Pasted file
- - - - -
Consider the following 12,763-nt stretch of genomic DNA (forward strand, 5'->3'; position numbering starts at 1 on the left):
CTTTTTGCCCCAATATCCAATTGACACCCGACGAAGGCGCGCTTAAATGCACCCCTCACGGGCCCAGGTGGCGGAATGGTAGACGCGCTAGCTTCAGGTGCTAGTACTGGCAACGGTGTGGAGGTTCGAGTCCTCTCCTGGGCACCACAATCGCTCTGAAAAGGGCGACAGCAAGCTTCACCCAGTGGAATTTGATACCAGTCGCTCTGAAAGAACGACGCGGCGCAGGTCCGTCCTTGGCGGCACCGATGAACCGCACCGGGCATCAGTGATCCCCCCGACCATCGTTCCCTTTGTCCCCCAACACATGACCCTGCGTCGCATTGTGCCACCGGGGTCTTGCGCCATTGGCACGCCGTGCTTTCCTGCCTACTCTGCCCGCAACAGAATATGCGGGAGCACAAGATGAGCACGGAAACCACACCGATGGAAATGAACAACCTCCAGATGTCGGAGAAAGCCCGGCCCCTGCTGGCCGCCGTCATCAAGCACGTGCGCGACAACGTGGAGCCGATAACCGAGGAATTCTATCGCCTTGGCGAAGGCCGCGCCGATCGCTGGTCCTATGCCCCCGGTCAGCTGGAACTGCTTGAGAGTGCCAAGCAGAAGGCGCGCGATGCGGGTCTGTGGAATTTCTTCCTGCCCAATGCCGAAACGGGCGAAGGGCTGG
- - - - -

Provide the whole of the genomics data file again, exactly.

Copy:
Consider the following 12,763-nt stretch of genomic DNA (forward strand, 5'->3'; position numbering starts at 1 on the left):
CTTTTTGCCCCAATATCCAATTGACACCCGACGAAGGCGCGCTTAAATGCACCCCTCACGGGCCCAGGTGGCGGAATGGTAGACGCGCTAGCTTCAGGTGCTAGTACTGGCAACGGTGTGGAGGTTCGAGTCCTCTCCTGGGCACCACAATCGCTCTGAAAAGGGCGACAGCAAGCTTCACCCAGTGGAATTTGATACCAGTCGCTCTGAAAGAACGACGCGGCGCAGGTCCGTCCTTGGCGGCACCGATGAACCGCACCGGGCATCAGTGATCCCCCCGACCATCGTTCCCTTTGTCCCCCAACACATGACCCTGCGTCGCATTGTGCCACCGGGGTCTTGCGCCATTGGCACGCCGTGCTTTCCTGCCTACTCTGCCCGCAACAGAATATGCGGGAGCACAAGATGAGCACGGAAACCACACCGATGGAAATGAACAACCTCCAGATGTCGGAGAAAGCCCGGCCCCTGCTGGCCGCCGTCATCAAGCACGTGCGCGACAACGTGGAGCCGATAACCGAGGAATTCTATCGCCTTGGCGAAGGCCGCGCCGATCGCTGGTCCTATGCCCCCGGTCAGCTGGAACTGCTTGAGAGTGCCAAGCAGAAGGCGCGCGATGCGGGTCTGTGGAATTTCTTCCTGCCCAATGCCGAAACGGGCGAAGGGCTGG